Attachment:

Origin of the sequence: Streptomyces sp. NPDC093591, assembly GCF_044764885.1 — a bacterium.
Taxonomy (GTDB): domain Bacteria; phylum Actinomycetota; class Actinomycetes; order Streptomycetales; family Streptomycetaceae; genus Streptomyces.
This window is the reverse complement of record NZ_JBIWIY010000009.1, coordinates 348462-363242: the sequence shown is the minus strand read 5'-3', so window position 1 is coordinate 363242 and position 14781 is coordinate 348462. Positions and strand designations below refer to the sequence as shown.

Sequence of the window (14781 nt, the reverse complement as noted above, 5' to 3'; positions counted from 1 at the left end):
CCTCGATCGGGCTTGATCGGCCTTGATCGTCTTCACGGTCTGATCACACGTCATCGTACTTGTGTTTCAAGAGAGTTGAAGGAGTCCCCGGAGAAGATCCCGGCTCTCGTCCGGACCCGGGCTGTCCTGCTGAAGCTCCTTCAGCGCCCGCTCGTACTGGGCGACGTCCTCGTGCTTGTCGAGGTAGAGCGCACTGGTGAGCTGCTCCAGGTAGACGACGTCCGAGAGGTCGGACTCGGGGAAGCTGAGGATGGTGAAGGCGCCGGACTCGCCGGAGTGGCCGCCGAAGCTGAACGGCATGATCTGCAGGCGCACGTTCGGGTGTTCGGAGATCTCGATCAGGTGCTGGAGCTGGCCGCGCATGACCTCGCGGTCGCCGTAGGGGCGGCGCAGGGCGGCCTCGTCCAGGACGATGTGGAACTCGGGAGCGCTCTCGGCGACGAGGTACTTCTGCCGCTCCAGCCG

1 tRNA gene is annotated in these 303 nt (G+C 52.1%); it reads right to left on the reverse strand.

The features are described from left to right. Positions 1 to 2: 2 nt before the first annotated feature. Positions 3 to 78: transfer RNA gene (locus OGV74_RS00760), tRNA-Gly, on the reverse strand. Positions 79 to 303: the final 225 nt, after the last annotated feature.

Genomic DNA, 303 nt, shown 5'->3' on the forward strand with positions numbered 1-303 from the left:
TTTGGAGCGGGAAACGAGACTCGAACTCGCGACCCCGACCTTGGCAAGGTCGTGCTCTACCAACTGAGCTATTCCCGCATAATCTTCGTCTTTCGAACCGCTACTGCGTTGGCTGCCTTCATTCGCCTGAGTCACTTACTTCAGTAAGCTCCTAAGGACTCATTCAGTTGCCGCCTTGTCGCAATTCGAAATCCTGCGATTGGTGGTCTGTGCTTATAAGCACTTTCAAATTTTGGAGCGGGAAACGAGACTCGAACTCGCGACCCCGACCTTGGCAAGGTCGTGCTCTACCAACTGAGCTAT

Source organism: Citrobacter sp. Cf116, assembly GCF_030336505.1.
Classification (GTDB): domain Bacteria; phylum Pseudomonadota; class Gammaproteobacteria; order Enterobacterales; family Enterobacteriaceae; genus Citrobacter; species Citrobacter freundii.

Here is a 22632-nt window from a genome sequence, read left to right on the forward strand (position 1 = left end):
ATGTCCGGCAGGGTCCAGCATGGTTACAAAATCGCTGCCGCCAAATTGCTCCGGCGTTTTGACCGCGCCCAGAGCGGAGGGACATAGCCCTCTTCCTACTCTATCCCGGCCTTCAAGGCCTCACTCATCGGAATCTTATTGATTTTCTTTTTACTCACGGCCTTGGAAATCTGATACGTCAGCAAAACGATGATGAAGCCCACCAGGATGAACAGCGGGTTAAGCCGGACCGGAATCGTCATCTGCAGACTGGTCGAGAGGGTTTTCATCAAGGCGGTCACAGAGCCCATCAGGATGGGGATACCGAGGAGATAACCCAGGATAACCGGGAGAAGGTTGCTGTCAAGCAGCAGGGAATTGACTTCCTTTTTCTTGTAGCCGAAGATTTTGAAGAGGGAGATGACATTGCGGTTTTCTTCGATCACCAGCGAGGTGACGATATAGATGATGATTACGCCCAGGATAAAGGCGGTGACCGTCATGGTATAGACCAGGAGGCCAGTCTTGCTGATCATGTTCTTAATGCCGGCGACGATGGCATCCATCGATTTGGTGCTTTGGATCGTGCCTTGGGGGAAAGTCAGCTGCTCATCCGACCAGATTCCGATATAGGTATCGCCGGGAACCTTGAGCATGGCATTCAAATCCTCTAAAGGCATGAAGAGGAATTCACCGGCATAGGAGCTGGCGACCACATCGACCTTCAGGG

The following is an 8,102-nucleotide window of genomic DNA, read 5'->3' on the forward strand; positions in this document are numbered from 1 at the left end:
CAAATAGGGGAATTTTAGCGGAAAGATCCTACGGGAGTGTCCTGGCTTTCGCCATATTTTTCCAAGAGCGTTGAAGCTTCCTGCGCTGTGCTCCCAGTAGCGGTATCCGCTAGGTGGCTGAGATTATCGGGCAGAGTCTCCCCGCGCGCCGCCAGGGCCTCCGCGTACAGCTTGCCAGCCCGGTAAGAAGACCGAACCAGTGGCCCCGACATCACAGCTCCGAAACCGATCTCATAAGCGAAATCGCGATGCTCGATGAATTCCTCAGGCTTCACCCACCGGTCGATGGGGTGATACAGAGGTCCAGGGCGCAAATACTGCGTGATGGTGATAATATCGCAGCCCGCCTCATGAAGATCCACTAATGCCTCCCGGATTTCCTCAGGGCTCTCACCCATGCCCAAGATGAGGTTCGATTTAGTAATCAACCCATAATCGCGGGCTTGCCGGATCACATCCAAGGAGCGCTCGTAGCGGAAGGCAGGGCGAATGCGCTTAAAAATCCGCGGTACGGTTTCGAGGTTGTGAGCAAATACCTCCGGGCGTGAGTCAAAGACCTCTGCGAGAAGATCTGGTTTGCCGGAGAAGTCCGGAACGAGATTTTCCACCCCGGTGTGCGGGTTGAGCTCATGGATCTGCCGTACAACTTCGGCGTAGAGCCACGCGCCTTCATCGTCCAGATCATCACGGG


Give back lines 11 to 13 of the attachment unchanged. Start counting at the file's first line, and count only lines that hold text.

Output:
Classification (GTDB): domain Bacteria; phylum Pseudomonadota; class Gammaproteobacteria; order Enterobacterales; family Enterobacteriaceae; genus Citrobacter; species Citrobacter freundii.

Here is a 22632-nt window from a genome sequence, read left to right on the forward strand (position 1 = left end):
ATGTCCGGCAGGGTCCAGCATGGTTACAAAATCGCTGCCGCCAAATTGCTCCGGCGTTTTGACCGCGCCCAGAGCGGAGGGACATAGCCCTCTTCCTACTCTATCCCGGCCTTCAAGGCCTCACTCATCGGAATCTTATTGATTTTCTTTTTACTCACGGCCTTGGAAATCTGATACGTCAGCAAAACGATGATGAAGCCCACCAGGATGAACAGCGGGTTAAGCCGGACCGGAATCGTCATCTGCAGACTGGTCGAGAGGGTTTTCATCAAGGCGGTCACAGAGCCCATCAGGATGGGGATACCGAGGAGATAACCCAGGATAACCGGGAGAAGGTTGCTGTCAAGCAGCAGGGAATTGACTTCCTTTTTCTTGTAGCCGAAGATTTTGAAGAGGGAGATGACATTGCGGTTTTCTTCGATCACCAGCGAGGTGACGATATAGATGATGATTACGCCCAGGATAAAGGCGGTGACCGTCATGGTATAGACCAGGAGGCCAGTCTTGCTGATCATGTTCTTAATGCCGGCGACGATGGCATCCATCGATTTGGTGCTTTGGATCGTGCCTTGGGGGAAAGTCAGCTGCTCATCCGACCAGATTCCGATATAGGTATCGCCGGGAACCTTGAGCATGGCATTCAAATCCTCTAAAGGCATGAAGAGGAATTCACCGGCATAGGAGCTGGCGACCACATCGACCTTCAGGG